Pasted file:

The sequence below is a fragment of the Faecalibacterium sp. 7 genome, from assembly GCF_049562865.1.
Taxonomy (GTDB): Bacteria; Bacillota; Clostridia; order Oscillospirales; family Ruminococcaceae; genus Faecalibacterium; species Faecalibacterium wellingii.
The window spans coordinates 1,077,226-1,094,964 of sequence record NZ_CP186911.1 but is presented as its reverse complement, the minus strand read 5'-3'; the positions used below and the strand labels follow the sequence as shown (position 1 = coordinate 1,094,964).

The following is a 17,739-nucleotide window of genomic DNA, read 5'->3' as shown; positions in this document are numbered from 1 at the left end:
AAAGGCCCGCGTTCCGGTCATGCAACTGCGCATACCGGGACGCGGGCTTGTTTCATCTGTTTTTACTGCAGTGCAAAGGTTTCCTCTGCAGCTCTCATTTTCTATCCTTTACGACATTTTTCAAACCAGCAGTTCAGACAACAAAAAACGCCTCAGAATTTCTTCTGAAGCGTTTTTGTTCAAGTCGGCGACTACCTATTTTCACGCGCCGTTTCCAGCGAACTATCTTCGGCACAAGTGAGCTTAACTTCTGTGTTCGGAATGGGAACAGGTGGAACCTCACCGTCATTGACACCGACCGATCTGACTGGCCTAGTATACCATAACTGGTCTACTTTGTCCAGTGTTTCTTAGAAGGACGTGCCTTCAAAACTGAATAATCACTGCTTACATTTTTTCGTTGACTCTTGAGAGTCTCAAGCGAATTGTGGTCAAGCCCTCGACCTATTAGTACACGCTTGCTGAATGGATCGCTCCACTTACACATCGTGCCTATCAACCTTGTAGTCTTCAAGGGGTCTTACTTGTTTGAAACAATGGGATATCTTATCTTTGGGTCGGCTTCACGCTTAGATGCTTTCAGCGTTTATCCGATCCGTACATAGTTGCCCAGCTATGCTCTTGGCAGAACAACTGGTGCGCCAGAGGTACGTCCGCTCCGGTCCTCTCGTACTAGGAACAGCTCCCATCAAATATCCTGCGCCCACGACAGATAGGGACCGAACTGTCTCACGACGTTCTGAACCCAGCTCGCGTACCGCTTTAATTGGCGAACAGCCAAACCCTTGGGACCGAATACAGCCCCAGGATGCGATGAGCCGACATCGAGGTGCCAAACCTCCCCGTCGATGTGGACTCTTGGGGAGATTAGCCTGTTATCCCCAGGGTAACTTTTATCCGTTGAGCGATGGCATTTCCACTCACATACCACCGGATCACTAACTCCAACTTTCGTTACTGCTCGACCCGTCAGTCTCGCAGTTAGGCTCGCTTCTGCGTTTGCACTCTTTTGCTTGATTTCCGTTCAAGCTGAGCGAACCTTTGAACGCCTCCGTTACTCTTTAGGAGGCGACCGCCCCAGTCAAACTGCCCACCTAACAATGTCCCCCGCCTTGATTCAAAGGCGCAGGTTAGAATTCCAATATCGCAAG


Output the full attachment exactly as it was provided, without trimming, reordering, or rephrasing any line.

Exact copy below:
The sequence below is a fragment of the Faecalibacterium sp. 7 genome, from assembly GCF_049562865.1.
Taxonomy (GTDB): Bacteria; Bacillota; Clostridia; order Oscillospirales; family Ruminococcaceae; genus Faecalibacterium; species Faecalibacterium wellingii.
The window spans coordinates 1,077,226-1,094,964 of sequence record NZ_CP186911.1 but is presented as its reverse complement, the minus strand read 5'-3'; the positions used below and the strand labels follow the sequence as shown (position 1 = coordinate 1,094,964).

The following is a 17,739-nucleotide window of genomic DNA, read 5'->3' as shown; positions in this document are numbered from 1 at the left end:
AAAGGCCCGCGTTCCGGTCATGCAACTGCGCATACCGGGACGCGGGCTTGTTTCATCTGTTTTTACTGCAGTGCAAAGGTTTCCTCTGCAGCTCTCATTTTCTATCCTTTACGACATTTTTCAAACCAGCAGTTCAGACAACAAAAAACGCCTCAGAATTTCTTCTGAAGCGTTTTTGTTCAAGTCGGCGACTACCTATTTTCACGCGCCGTTTCCAGCGAACTATCTTCGGCACAAGTGAGCTTAACTTCTGTGTTCGGAATGGGAACAGGTGGAACCTCACCGTCATTGACACCGACCGATCTGACTGGCCTAGTATACCATAACTGGTCTACTTTGTCCAGTGTTTCTTAGAAGGACGTGCCTTCAAAACTGAATAATCACTGCTTACATTTTTTCGTTGACTCTTGAGAGTCTCAAGCGAATTGTGGTCAAGCCCTCGACCTATTAGTACACGCTTGCTGAATGGATCGCTCCACTTACACATCGTGCCTATCAACCTTGTAGTCTTCAAGGGGTCTTACTTGTTTGAAACAATGGGATATCTTATCTTTGGGTCGGCTTCACGCTTAGATGCTTTCAGCGTTTATCCGATCCGTACATAGTTGCCCAGCTATGCTCTTGGCAGAACAACTGGTGCGCCAGAGGTACGTCCGCTCCGGTCCTCTCGTACTAGGAACAGCTCCCATCAAATATCCTGCGCCCACGACAGATAGGGACCGAACTGTCTCACGACGTTCTGAACCCAGCTCGCGTACCGCTTTAATTGGCGAACAGCCAAACCCTTGGGACCGAATACAGCCCCAGGATGCGATGAGCCGACATCGAGGTGCCAAACCTCCCCGTCGATGTGGACTCTTGGGGAGATTAGCCTGTTATCCCCAGGGTAACTTTTATCCGTTGAGCGATGGCATTTCCACTCACATACCACCGGATCACTAACTCCAACTTTCGTTACTGCTCGACCCGTCAGTCTCGCAGTTAGGCTCGCTTCTGCGTTTGCACTCTTTTGCTTGATTTCCGTTCAAGCTGAGCGAACCTTTGAACGCCTCCGTTACTCTTTAGGAGGCGACCGCCCCAGTCAAACTGCCCACCTAACAATGTCCCCCGCCTTGATTCAAAGGCGCAGGTTAGAATTCCAATATCGCAAG